The inevitable impact of the Coronavirus on the world’s rare earths supply.

Critical materials-based supply chains may be hanging by a thread, the thread of the size of existing Chinese inventories.

The coronavirus outbreak in China has had a foreseeable but unintended consequence. Truck drivers have refused to make deliveries into areas either identified as or suspected of harboring the disease.

This has interrupted not only the flow of minerals out of the affected areas but also the refining and manufacturing of metals, food, and fuel. Among the under-reported deficiencies thereby caused the most important ones for the global rare earths production and utilization industries is the interruption in the flow of chemical reagents necessary for refining rare earths and for producing metals, alloys, and magnets.

It cannot be overemphasized that the shutdown of a supply chain on purpose is time consuming, and its re-start even more so. Supply chains are not turned on and off with the flick of a switch.

The dependence of American and European manufacturing on the just-in-time delivery of components means that their industries maintain limited or even non-existent inventories. We do not know much about Chinese inventories, but we do know that they cannot be infinitely large.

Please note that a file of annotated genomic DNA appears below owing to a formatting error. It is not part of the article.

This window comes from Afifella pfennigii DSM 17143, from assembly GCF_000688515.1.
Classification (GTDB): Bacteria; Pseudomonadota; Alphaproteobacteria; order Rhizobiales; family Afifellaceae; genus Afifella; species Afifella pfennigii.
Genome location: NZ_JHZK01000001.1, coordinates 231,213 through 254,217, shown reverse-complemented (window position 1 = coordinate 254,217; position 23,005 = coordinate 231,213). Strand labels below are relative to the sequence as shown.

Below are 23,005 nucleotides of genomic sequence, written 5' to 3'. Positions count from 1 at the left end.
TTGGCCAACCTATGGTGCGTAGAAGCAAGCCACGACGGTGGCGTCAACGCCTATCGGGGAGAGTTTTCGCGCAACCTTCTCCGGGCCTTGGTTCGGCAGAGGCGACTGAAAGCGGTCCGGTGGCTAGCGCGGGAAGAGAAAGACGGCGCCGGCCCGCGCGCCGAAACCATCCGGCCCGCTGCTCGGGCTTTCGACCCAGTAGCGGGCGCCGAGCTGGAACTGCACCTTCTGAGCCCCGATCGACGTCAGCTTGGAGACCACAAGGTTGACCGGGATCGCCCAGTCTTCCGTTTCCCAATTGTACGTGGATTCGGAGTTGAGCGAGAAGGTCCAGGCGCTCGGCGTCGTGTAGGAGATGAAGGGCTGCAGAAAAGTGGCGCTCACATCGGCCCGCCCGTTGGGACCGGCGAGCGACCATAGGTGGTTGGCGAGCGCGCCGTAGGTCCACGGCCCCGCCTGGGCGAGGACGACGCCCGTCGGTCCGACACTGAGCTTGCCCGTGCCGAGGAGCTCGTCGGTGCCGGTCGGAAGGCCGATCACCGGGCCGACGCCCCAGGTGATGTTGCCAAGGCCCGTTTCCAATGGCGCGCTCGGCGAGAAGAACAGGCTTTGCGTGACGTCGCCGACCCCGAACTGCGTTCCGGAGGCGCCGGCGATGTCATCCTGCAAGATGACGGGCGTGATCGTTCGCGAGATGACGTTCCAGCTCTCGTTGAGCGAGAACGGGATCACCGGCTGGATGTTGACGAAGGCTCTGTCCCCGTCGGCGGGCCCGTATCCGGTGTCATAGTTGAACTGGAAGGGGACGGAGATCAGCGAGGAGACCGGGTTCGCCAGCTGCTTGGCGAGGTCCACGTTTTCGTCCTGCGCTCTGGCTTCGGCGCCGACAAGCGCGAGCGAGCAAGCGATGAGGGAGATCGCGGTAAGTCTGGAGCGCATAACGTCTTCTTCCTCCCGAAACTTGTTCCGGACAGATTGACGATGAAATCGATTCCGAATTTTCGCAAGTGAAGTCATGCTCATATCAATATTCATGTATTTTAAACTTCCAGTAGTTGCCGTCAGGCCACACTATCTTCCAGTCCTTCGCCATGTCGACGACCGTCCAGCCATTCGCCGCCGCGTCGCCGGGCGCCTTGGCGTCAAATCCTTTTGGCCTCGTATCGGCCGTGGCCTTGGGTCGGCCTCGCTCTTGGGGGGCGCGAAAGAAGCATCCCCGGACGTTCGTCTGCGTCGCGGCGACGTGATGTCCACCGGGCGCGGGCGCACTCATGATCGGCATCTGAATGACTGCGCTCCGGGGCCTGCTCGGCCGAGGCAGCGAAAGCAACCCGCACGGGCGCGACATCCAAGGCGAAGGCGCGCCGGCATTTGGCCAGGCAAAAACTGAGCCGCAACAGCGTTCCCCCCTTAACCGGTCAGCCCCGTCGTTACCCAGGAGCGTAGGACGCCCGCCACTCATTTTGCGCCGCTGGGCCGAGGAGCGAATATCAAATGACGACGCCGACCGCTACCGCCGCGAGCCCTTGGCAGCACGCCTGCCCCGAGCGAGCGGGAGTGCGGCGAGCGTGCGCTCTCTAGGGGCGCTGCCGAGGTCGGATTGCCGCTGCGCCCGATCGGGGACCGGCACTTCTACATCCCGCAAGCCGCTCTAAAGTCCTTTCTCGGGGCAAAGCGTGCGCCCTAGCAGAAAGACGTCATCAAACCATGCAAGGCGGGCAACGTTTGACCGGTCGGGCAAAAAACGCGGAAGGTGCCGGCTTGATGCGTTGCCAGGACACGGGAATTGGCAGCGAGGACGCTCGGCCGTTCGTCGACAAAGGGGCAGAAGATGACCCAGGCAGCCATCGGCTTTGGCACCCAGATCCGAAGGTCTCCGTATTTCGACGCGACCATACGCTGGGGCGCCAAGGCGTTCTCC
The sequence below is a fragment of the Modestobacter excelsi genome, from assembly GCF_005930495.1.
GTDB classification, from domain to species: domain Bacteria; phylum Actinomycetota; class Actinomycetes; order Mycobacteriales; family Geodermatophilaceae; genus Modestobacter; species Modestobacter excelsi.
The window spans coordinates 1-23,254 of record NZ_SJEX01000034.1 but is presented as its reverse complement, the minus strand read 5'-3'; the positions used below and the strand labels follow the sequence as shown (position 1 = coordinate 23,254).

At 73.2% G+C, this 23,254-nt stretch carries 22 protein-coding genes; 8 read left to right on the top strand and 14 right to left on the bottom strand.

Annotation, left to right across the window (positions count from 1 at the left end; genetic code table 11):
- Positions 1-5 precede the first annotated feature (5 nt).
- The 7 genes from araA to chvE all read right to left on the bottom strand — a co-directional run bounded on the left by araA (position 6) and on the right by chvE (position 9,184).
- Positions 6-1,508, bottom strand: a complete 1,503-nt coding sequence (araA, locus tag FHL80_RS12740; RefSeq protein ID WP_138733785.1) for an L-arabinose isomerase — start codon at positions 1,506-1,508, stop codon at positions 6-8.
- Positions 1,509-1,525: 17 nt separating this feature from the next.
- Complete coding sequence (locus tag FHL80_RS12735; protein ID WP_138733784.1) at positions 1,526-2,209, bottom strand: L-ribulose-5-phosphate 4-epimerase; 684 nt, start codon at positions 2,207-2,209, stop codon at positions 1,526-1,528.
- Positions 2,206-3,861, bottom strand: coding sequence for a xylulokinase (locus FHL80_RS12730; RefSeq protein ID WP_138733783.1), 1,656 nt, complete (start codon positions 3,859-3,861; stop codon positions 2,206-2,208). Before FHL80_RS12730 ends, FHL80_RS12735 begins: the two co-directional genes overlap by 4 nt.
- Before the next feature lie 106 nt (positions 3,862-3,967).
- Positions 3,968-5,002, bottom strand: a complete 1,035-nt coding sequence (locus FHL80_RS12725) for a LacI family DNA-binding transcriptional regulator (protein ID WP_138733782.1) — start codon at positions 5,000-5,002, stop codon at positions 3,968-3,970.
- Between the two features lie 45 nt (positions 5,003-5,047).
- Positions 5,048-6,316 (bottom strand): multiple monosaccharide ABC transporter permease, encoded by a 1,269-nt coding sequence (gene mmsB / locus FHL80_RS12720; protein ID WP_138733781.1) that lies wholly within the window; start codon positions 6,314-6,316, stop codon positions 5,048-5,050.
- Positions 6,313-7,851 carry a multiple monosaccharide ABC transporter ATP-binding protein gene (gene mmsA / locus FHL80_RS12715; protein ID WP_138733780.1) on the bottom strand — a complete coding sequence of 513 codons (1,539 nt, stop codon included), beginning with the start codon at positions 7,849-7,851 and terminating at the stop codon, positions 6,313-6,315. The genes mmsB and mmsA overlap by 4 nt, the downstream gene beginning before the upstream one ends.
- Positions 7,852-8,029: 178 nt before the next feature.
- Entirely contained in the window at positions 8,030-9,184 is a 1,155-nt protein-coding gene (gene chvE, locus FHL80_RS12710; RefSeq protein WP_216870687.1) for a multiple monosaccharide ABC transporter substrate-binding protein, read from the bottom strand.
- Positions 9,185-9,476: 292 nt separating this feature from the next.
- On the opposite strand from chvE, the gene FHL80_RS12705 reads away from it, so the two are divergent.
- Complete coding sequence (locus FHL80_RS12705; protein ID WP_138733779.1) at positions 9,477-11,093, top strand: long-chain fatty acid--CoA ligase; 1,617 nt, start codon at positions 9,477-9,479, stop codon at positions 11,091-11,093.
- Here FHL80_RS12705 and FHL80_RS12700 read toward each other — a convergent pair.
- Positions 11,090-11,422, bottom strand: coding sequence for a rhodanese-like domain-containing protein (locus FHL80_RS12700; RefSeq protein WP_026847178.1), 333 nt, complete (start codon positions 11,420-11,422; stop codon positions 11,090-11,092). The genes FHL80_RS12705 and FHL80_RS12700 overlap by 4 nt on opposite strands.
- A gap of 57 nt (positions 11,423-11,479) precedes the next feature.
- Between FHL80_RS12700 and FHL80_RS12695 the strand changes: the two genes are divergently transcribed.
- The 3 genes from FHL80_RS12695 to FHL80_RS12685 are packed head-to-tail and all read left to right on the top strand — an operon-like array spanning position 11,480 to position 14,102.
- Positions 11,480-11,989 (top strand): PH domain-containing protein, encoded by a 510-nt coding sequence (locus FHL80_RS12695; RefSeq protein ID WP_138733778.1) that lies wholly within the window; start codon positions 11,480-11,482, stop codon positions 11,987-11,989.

If the coronavirus outbreak continues, we will soon learn a lot about the size of Chinese inventories providing, of course, that export from China does not also shut down (It is certainly slowing down).

Rare earth enabled components for moving machinery, such as automobiles, trucks, trains, aircraft, industrial motors and generators, home appliances, and consumer goods, almost all today come from China or Japan (which of course gest its rare earth magnets, alloys, phosphors, and catalysts from China). That flow is now slowing. This will have a domino effect on American and European industry. These items cannot be re-sourced due to China’s monopoly of rare earths production and its monopsony of rare earth enabled component manufacturing.

We were told that even if the Chinese stopped the flow of rare earth enabled products to the USA in retaliation for tariffs it wouldn’t matter. I said at the time that it would indeed matter.